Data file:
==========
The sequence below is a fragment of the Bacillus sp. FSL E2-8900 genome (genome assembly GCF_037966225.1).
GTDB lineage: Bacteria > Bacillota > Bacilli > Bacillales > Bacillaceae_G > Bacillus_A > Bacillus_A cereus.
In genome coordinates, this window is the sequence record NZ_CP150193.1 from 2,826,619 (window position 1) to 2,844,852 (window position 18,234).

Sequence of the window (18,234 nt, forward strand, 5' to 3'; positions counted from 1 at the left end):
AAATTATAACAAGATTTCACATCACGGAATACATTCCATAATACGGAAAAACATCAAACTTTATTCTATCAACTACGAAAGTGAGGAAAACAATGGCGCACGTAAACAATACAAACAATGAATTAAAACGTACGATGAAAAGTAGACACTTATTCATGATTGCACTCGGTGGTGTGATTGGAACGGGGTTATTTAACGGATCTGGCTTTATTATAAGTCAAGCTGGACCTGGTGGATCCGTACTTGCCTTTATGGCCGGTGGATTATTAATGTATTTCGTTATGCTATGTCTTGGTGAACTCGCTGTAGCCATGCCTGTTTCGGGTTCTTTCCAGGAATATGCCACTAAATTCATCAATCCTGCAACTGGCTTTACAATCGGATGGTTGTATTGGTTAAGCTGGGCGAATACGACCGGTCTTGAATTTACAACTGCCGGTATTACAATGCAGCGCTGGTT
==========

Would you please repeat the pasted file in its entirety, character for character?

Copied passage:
The sequence below is a fragment of the Bacillus sp. FSL E2-8900 genome (genome assembly GCF_037966225.1).
GTDB lineage: Bacteria > Bacillota > Bacilli > Bacillales > Bacillaceae_G > Bacillus_A > Bacillus_A cereus.
In genome coordinates, this window is the sequence record NZ_CP150193.1 from 2,826,619 (window position 1) to 2,844,852 (window position 18,234).

Sequence of the window (18,234 nt, forward strand, 5' to 3'; positions counted from 1 at the left end):
AAATTATAACAAGATTTCACATCACGGAATACATTCCATAATACGGAAAAACATCAAACTTTATTCTATCAACTACGAAAGTGAGGAAAACAATGGCGCACGTAAACAATACAAACAATGAATTAAAACGTACGATGAAAAGTAGACACTTATTCATGATTGCACTCGGTGGTGTGATTGGAACGGGGTTATTTAACGGATCTGGCTTTATTATAAGTCAAGCTGGACCTGGTGGATCCGTACTTGCCTTTATGGCCGGTGGATTATTAATGTATTTCGTTATGCTATGTCTTGGTGAACTCGCTGTAGCCATGCCTGTTTCGGGTTCTTTCCAGGAATATGCCACTAAATTCATCAATCCTGCAACTGGCTTTACAATCGGATGGTTGTATTGGTTAAGCTGGGCGAATACGACCGGTCTTGAATTTACAACTGCCGGTATTACAATGCAGCGCTGGTT